3. Providing a Launch Pad for Focused Diversification:  Once you become an expert in a certain type of freight, you can identify similar freight that requires similar skills and knowledge on your part, and a similar carrier base.  For example, metal pipes and plastic pipes may be stacked similarly.  Or in a specific region of the country, if you have built a good reputation among flatbed carriers you might approach shippers with dry freight and then cultivate dry van carriers in that region as well.  In either case, you can remain focused on an area of expertise while you diversify your book of business, as discussed in Blog #24.  What types of freight are similar to those you regularly ship?
  4. Maximizing Profitability:  Your profitability can increase by booking more loads more efficiently and by making higher margins per load.  As you get used to booking a certain type of freight, as an agent you spend less time assigning the freight because you could almost do it in your sleep, so you can do more loads per day. Finding an extremely efficient TMS can help here as well. Our agents find that they can book more loads per day with Stratebo, our proprietary software package, since we wrote it with the objective of maximizing efficiency. Sometimes loyal carriers are willing to accept a slightly lower rate for reliable, consistent income, so each load can generate a higher margin for you.  Also negotiating with carriers with a margin percentage in mind vs. increments of $25, for example, can help produce a consistent margin percentage.  How do you think you can increase profit per load?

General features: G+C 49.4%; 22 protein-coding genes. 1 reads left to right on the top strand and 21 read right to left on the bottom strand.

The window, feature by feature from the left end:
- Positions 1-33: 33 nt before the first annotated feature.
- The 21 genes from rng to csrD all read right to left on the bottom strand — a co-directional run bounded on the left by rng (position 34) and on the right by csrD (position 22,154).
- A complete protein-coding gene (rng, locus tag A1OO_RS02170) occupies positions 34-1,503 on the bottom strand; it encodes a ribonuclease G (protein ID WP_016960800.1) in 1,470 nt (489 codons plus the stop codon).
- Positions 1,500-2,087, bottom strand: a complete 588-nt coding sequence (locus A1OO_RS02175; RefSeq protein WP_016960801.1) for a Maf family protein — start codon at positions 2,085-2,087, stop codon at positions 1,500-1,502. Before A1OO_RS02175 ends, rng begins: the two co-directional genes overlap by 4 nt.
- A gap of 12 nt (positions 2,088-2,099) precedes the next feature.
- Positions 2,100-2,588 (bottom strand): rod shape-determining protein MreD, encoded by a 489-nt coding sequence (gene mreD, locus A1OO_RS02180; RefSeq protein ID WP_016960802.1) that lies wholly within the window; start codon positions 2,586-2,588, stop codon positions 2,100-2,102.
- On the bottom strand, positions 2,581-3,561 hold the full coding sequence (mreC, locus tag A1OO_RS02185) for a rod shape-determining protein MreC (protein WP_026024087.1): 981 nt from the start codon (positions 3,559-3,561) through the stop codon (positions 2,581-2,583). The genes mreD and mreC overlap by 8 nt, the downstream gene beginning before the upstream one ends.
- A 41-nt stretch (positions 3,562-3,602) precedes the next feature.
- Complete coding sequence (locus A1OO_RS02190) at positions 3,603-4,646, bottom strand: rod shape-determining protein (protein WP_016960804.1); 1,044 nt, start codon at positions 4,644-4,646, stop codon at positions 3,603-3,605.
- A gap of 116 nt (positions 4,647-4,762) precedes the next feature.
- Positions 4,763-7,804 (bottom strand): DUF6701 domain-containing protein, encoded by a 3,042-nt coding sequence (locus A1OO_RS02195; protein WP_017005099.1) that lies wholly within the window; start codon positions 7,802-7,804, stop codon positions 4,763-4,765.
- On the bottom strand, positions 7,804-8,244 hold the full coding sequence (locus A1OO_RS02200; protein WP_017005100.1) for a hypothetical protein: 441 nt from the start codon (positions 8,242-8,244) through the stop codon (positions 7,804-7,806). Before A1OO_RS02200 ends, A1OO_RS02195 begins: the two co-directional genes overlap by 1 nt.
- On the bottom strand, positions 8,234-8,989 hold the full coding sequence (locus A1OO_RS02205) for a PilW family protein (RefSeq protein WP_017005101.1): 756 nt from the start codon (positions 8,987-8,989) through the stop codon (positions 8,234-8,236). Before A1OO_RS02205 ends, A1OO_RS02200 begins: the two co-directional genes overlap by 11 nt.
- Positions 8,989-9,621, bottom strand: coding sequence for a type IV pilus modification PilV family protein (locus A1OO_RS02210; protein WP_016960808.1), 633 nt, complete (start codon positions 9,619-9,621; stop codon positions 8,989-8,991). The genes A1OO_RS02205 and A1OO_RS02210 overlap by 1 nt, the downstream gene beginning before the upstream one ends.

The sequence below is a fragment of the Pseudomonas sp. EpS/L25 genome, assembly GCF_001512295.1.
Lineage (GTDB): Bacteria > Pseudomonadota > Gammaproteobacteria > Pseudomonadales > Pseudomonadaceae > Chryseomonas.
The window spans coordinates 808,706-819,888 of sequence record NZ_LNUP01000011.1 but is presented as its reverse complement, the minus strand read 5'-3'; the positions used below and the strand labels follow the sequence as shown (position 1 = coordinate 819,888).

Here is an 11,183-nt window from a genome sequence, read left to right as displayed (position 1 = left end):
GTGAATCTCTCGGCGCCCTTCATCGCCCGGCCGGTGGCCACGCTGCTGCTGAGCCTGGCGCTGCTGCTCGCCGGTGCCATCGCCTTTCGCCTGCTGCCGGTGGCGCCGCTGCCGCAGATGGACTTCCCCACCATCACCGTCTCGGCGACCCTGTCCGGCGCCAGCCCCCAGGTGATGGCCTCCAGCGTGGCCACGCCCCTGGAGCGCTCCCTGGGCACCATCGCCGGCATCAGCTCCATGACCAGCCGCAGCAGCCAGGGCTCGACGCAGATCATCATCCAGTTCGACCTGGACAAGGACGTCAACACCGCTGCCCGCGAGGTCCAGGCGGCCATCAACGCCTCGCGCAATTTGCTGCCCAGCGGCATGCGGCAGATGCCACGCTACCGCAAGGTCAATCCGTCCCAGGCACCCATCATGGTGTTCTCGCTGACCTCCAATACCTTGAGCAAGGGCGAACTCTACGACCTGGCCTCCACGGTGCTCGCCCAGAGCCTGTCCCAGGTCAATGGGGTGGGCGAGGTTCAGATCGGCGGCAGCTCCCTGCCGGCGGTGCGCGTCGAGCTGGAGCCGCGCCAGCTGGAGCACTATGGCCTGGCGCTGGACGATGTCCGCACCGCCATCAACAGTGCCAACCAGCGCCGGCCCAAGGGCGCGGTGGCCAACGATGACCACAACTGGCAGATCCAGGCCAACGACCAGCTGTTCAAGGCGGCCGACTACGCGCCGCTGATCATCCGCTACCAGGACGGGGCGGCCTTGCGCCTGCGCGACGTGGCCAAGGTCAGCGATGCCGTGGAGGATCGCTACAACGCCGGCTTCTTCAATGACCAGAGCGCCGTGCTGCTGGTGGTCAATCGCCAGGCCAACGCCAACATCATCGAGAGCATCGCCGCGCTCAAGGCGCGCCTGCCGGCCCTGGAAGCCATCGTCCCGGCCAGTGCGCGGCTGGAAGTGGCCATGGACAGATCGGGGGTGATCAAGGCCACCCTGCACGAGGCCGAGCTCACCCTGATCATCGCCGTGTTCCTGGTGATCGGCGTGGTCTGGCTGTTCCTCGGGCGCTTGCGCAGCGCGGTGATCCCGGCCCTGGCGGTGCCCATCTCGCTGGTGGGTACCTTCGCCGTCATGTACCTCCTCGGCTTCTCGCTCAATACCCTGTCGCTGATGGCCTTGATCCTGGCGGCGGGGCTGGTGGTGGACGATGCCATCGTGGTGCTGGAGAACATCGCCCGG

It is very tempting to try to be all things to all people when you are trying to grow, but a focused, niche strategy enables you to become an expert, and focus your message on your strengths.  So when you approach new shippers, you become a much a more valuable and credible resource.  In my next blog I will share eight keys to developing a strong carrier base.

– By Cheryl Biron, President

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  1. Dennis Bridges

    Here, here, Cheryl, excellent article! I am actually Exhibit A of proof for all four of your points.

    It has been my privilege to be in practice as a CPA for over 25 years. But for the past 23 years, we have specialized in tax matters: tax preparation, tax cutting strategies, and solving severe IRS problems. For the past 20 years, we have focused most strongly on providing those benefits and services for our friends in trucking and transportation through

    That has allowed me to focus my efforts on knowing trucker taxes inside and out, and frees me to provide much more value to drivers and trucking companies. This very same approach can easily be re-purposed as Cheryl has shown above.

    I strongly encourage freight agents, and really anyone in trucking to implement this strategy of niche specialization. Awesome job, Cheryl!

    • admin

      Thank you, Dennis. I appreciate your positive comments and am happy you have succeeded with a niche strategy in our industry!

  2. Lionel Arthur

    I’m enjoying your blogs! They’re very informative. I’m new to the industry and it’s very difficult to obtain information or training without on the job training or previous experience. Thank you any information I am able to find is greatly appreciated